For anyone focused on building or rebuilding healthy soils, it’s worth remembering that soil took eons to develop initially. Improving it doesn’t happen overnight.
That’s a lesson farmers and ranchers are learning in northern Colorado through a Citizen Science Soil Health Project funded by Western SARE. The three-year, three-county project provides free soil testing and soil-health education to producers who have signed up to participate.
The goal is to encourage practices like cover-cropping or reduced tillage that can improve soil health. But the initial benefit is providing producers a better understanding of what may and may not work in their unique environment.
Zach Thode, the manager of a cattle ranch between Fort Collins, Colorado and Laramie, Wyoming, is one of the participants.
“We are about 6,000 feet elevation and 12 miles from the Wyoming border, so a little further north than a lot of the major farming in Colorado,” he said. “We operate as a cattle ranch with the added value of some irrigated forage crops and irrigated pasture. There's reliably only about 100 to 110 days of frost-free growing, so we're a little limited in what crops we grow and we try a lot of different things to try to improve on that.”
Thode started out using organic practices to improve his soils, but the terrain had other ideas.
“There's not a lot of really flat ground and we do seem to grow more rocks than anything,” he said. “I'd been doing different levels of cover cropping and soil health projects on this ranch for nine years with some very idealistic goals and trying to do it in a very organic and passive way, but found that that was a complete struggle.”
What the soil health project showed him was that all the area growers had challenges, whether they managed their land organically or conventionally.
“That was an eye opener for me,” he said. “I was just trying to run this in a very passive, organic way and was slow to recognize that maybe adding some fertilizer and maybe a bit of herbicide, small amounts at the right times, might speed up the process. So I switched gears and started being a little bit more focused about how I was planting cover crops and how I was managing them and how I’m managing my other forage crops. We've realized fertilizers really, really helped some of these cover crops grow fast putting much more organic matter into the ground and much more forage biomass so that we can graze, cut and harvest it or put it back into the ground.”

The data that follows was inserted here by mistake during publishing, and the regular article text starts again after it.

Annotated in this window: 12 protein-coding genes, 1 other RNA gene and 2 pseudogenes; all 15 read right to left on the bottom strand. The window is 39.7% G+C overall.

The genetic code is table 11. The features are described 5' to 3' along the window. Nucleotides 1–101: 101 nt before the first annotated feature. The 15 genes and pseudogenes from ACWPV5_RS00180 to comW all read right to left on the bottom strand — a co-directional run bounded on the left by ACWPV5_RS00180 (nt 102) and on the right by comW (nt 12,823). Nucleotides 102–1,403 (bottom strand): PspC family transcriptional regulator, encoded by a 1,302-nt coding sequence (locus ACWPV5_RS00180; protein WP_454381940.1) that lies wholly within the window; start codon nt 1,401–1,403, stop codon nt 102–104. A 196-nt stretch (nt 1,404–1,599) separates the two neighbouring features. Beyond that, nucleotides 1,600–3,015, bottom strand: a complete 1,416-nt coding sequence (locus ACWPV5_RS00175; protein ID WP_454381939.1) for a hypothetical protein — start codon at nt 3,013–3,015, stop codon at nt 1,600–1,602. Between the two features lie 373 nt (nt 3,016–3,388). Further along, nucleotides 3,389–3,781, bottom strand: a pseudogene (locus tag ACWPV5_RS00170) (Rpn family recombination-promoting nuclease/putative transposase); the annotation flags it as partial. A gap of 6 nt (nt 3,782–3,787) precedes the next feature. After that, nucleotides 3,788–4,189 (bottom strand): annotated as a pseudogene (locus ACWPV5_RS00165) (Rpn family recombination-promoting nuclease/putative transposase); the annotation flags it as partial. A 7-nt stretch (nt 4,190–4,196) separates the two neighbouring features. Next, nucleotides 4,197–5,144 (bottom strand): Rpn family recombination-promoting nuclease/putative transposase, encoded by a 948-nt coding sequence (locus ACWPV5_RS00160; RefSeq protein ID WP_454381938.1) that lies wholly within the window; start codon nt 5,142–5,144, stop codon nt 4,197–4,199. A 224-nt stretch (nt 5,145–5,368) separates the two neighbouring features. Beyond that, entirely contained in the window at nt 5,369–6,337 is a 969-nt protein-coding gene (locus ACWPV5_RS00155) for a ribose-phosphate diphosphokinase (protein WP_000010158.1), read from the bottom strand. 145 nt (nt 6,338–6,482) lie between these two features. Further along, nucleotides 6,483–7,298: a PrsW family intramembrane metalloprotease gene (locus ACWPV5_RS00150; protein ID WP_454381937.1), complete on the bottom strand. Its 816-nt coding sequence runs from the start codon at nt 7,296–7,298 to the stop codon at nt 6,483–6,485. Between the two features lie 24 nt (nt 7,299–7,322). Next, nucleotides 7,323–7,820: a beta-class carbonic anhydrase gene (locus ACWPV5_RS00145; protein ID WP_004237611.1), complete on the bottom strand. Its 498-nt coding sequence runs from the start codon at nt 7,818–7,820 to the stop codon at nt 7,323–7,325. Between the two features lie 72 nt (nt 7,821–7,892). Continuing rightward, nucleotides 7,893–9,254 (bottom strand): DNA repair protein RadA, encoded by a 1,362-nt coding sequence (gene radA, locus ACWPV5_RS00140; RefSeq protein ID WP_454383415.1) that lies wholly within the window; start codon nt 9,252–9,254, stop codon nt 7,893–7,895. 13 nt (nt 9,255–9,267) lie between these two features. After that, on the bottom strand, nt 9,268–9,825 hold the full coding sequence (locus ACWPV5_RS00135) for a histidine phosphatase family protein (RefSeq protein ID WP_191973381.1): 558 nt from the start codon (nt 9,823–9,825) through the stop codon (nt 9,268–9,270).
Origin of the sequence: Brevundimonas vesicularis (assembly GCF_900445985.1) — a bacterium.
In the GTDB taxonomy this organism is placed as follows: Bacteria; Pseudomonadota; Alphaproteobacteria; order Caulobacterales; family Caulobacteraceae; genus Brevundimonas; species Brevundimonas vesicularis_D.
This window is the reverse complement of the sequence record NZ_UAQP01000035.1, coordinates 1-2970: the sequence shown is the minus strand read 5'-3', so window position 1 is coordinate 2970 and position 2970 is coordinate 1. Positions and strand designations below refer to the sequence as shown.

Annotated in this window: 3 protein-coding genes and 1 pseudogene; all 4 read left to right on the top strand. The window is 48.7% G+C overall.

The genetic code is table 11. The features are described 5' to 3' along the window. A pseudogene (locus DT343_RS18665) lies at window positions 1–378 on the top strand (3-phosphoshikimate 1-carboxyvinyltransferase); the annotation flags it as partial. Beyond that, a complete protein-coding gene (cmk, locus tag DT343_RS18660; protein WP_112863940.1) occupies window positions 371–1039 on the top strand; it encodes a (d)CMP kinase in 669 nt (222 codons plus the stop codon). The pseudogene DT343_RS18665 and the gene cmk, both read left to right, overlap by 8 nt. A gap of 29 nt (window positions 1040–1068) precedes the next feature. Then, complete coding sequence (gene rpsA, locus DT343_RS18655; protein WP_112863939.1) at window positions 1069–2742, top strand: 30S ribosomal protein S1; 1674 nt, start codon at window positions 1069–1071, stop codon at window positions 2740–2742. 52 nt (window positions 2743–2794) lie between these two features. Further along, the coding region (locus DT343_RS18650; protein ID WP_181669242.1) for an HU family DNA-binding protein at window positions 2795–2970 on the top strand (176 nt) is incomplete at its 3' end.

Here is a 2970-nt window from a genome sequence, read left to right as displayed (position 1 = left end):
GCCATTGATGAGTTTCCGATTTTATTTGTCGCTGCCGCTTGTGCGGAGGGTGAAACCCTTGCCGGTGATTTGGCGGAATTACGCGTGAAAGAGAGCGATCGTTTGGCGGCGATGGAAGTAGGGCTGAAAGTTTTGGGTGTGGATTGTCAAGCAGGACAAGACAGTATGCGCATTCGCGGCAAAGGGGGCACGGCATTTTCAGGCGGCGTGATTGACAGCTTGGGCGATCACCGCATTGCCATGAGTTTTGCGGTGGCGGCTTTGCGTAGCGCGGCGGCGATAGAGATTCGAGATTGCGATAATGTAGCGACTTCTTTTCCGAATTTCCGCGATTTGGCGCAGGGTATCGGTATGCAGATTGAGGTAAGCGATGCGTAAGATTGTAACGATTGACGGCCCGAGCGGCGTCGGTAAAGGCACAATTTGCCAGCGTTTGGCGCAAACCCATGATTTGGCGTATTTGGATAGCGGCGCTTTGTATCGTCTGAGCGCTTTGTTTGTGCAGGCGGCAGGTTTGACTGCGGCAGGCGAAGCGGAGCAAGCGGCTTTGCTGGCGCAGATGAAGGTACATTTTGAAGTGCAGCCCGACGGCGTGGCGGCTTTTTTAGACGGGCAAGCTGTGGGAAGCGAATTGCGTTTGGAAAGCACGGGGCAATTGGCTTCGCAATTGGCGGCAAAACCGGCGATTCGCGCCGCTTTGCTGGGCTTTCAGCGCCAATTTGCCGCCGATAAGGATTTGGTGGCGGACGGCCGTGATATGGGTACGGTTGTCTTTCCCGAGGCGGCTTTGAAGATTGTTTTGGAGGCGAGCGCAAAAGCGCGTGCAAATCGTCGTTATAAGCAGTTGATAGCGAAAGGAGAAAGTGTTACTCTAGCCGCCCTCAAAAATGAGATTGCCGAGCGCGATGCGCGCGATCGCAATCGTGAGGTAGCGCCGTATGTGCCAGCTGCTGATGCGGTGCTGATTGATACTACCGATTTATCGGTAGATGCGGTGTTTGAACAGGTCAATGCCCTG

Thode plants winter hardy cover in the fall after a row crop, or interseeded into a row crop in late summer. That mix includes turnips, radish, trit, oats for late fall or early spring grazing. If there is a potential he’ll be short of grass for his cows in early summer, he plants a spring mix of trit, oats, peas, radish and vetch that can be grazed. If it rains and there is grass for the cows he harvests that mix for dry forage, or silage and then plants another fall crop for grazing again.
Elizabeth Black conceived of the project and applied for the Western SARE grant out of an interest in soil carbon sequestration as a means of mitigating climate change. She’s hoped to enlist 30 producers in the project but ended up with 48.
“Each grower has committed to collect soil samples for testing from one site for 10 years and we run a free test on that sample every year but they can test as many other sites as they want, whenever they want, at a discounted rate,” she explained. “Then we track that data to show them how their results compare with their peers, and also how their soil test results have changed over the years.”
Western SARE funded the first three years of the planned 10-year project, and the key takeaway is that it takes time to build soil. In three years of testing at 55 sites, half improved soil organic matter levels while half didn’t, and 42 percent showed improved overall soil health scores and 58 percent had lower scores.
And while those weren’t the numbers she was hoping for, Black isn’t discouraged. When she checked in with other soil researchers in Colorado, their message was all the same: variability is the name of the game because you are measuring biology. It takes a long time to get enough data to see the trends through the noise in a system that is constantly changing.
“A lot of the soil-health success stories come from places like California and Pennsylvania where results just don't apply that well here,” she said. “My philosophy is that the 48 growers in our project are going to be able to figure out what works here and then share that information – what’s worked for them and what hasn't worked in the difficult environmental conditions we have here.”
And Black encourages that sharing
“When I go out and take soil samples, I talk with the growers and one mentioned he had a hard time with cover crops and I said, ‘You really should talk to Zach because he knows about that stuff.’” Black said. “So that's what I see as my job, trying to find out what different people are really good at and then connecting them with each other so that they talk to each other.”
That won’t happen overnight either, and COVID limited the opportunities for gathering growers together in planned workshops in 2020 and 2021. But Black believes those are just temporary setbacks because building connections and trust is a lot like building soil.
It takes time.